To become a credit analyst, one must have an academic background in finance, accounting, or economics. Unfortunately, if a candidate has a bachelor's degree or above, sometimes the employer overlooks the need for prior experience.

Some have advanced level certifications, such as CPA, CFA, or any state-recognized training. 

Credit analysts also help the borrower with the paper works. For example, when borrowers don't understand how credit analysis works, analysts educate them about it. This helps to build a trustworthy relationship between analyst and borrower. 

Credit Analyst Pay Guide

Credit analysis is a globally recognized profession that is very popular among young graduates. Some companies provide highly rigorous training and education to newly appointed analysts.

It is among the most recognized and prestigious designations in banking and finance. Employees are sometimes awarded based on their performance and dedication to their work. 

Highly efficient education and training are provided during office time so that the newly employed employee knows what s/she has to do. Compensation depends on the experience level of the employees. 

It is very important to know that the total compensation of analysts includes many components and not just base pay. We can estimate the median salary of every level of experience. The compensation increases based on the performance and experience of the analyst.   

Compensation has been mentioned below, from the least experienced analyst to the most experienced analyst. According to the BLS, the approximate total amount of the compensation has been mentioned based on the experience level.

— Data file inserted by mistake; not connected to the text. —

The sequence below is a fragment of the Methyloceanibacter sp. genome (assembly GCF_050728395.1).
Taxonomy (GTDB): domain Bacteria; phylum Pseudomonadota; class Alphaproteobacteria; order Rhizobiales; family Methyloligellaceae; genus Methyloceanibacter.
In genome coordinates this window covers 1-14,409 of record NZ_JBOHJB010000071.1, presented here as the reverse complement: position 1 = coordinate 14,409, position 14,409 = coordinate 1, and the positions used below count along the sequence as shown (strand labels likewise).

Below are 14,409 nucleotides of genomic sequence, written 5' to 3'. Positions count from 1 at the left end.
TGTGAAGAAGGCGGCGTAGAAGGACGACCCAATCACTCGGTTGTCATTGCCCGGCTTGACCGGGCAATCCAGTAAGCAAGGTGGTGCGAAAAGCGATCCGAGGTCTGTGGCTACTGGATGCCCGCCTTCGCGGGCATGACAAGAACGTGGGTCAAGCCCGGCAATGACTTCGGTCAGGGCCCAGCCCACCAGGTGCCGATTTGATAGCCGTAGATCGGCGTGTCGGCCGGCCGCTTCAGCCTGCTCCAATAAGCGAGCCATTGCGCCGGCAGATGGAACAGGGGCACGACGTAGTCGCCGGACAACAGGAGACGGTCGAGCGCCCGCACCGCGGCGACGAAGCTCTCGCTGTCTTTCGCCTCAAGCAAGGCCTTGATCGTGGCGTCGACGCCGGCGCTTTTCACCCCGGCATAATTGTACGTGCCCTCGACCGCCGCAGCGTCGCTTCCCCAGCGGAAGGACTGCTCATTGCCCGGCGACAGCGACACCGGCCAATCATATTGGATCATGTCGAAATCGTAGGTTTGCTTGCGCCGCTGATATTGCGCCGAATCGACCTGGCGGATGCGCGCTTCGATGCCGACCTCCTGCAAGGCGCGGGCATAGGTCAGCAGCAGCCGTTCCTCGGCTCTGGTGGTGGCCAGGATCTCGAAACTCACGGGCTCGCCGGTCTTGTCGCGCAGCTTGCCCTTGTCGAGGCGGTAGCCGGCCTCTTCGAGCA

• Entry level ( 0 to 2 years of experience): Entry-level analyst gets $46,876 annually on average. 
  • Less than five years of experience: From 2 to 4 years of experience, an analyst receives $47,000- $55,000 annually. 
  • 5 to 10 years of experience: This is when mid-level starts, and the analyst gets $61,422- $93,000 annually. 
  • 10 to 20 years of experience: Senior level starts at this point, and the employee gets $92,000- 150,000 annually. 
  • More than 20 years of experience: At this highest level, the experienced analyst gets, on average, $393,700 annually. 

Bottom Line

The states who have the highest employment opportunities for credit analysts are:

  • Illinois
  • California
  • Texas
  • New York
  • Florida

Choosing credit analysis might be a promising career if you are interested in accounting and finance and intend to help consumers and companies make decisions about reducing financial risk and extending credit. 

According to the U.S. Bureau of Labor Statistics (BLS), the average annual wage for credit analysts was $86,170 in 2020, and the estimated wage range for credit analysts in 2020 was $44,250 to $146,690. So, one can undoubtedly make a promising career in this field. 

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Article researched and authored by Mehnaz Tarannum | LinkedIn

Reviewed and Edited by Abhijeet Avhale | LinkedIn